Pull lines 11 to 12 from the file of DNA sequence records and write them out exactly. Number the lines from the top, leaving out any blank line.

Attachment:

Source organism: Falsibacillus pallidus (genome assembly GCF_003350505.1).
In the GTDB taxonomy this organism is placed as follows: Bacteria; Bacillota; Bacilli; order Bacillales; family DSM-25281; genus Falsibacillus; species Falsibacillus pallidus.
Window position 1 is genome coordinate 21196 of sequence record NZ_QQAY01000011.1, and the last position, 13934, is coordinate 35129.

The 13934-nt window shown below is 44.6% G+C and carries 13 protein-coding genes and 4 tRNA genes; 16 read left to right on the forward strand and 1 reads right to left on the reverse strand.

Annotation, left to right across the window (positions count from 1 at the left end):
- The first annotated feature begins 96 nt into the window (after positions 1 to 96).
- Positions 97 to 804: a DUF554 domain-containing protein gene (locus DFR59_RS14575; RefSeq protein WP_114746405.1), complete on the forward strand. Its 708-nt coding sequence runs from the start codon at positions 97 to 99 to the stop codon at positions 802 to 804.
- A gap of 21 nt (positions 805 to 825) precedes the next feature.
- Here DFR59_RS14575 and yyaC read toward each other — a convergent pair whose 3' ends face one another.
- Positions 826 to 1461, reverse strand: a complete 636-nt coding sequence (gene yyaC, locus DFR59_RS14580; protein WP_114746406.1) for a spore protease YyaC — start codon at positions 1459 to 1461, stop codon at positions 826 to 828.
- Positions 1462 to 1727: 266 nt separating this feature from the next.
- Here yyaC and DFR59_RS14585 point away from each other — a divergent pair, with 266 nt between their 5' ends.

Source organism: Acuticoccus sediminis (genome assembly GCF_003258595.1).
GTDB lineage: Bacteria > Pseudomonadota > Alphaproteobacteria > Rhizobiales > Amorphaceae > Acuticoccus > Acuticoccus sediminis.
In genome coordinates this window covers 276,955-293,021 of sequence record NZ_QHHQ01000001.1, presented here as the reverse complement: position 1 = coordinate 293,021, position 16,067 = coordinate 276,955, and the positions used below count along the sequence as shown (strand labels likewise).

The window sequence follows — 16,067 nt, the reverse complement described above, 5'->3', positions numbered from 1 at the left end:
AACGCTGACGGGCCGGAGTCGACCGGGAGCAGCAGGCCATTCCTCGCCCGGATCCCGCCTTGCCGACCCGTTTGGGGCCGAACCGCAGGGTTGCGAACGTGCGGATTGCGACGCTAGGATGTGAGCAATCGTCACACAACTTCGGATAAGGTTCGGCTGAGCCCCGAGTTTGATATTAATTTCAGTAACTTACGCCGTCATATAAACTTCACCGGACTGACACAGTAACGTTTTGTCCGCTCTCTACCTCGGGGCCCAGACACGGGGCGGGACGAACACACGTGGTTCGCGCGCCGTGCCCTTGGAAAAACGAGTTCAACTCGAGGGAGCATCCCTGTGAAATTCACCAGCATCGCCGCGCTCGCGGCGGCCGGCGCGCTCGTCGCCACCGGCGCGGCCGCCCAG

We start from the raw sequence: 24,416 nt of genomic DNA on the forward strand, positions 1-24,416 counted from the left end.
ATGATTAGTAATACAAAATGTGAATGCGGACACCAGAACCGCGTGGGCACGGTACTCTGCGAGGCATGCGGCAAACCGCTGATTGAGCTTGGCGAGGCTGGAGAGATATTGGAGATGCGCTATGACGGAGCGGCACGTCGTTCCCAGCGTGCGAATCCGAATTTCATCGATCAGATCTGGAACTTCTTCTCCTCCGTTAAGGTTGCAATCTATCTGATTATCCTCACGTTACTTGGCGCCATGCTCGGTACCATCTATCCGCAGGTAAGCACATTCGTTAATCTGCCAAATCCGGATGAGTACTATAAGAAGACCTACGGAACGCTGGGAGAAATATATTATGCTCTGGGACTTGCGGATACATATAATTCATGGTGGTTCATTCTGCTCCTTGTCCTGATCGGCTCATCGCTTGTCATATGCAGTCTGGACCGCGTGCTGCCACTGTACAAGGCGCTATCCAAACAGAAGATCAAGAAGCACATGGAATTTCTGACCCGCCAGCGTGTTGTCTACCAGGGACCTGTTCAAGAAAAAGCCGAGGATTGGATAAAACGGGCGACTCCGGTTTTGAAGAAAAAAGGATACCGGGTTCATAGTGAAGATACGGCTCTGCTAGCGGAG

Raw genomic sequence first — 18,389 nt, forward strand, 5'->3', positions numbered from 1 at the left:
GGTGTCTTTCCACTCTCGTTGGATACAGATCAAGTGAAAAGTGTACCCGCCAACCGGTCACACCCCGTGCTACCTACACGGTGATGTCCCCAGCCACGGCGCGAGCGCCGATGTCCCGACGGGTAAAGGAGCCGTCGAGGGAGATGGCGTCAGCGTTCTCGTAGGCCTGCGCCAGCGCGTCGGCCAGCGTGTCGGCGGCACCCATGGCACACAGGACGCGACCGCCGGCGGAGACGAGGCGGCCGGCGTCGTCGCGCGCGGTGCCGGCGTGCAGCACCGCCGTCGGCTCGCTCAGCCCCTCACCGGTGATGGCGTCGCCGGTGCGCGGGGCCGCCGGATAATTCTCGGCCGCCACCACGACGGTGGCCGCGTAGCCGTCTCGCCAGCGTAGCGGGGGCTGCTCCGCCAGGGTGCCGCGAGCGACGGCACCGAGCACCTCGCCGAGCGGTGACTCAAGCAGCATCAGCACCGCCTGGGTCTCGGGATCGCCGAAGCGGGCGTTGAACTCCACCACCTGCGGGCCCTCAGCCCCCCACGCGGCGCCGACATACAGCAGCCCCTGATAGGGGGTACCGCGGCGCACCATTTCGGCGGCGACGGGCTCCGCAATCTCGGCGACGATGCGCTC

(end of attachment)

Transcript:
- Positions 1462 to 1727: 266 nt separating this feature from the next.
- Here yyaC and DFR59_RS14585 point away from each other — a divergent pair, with 266 nt between their 5' ends.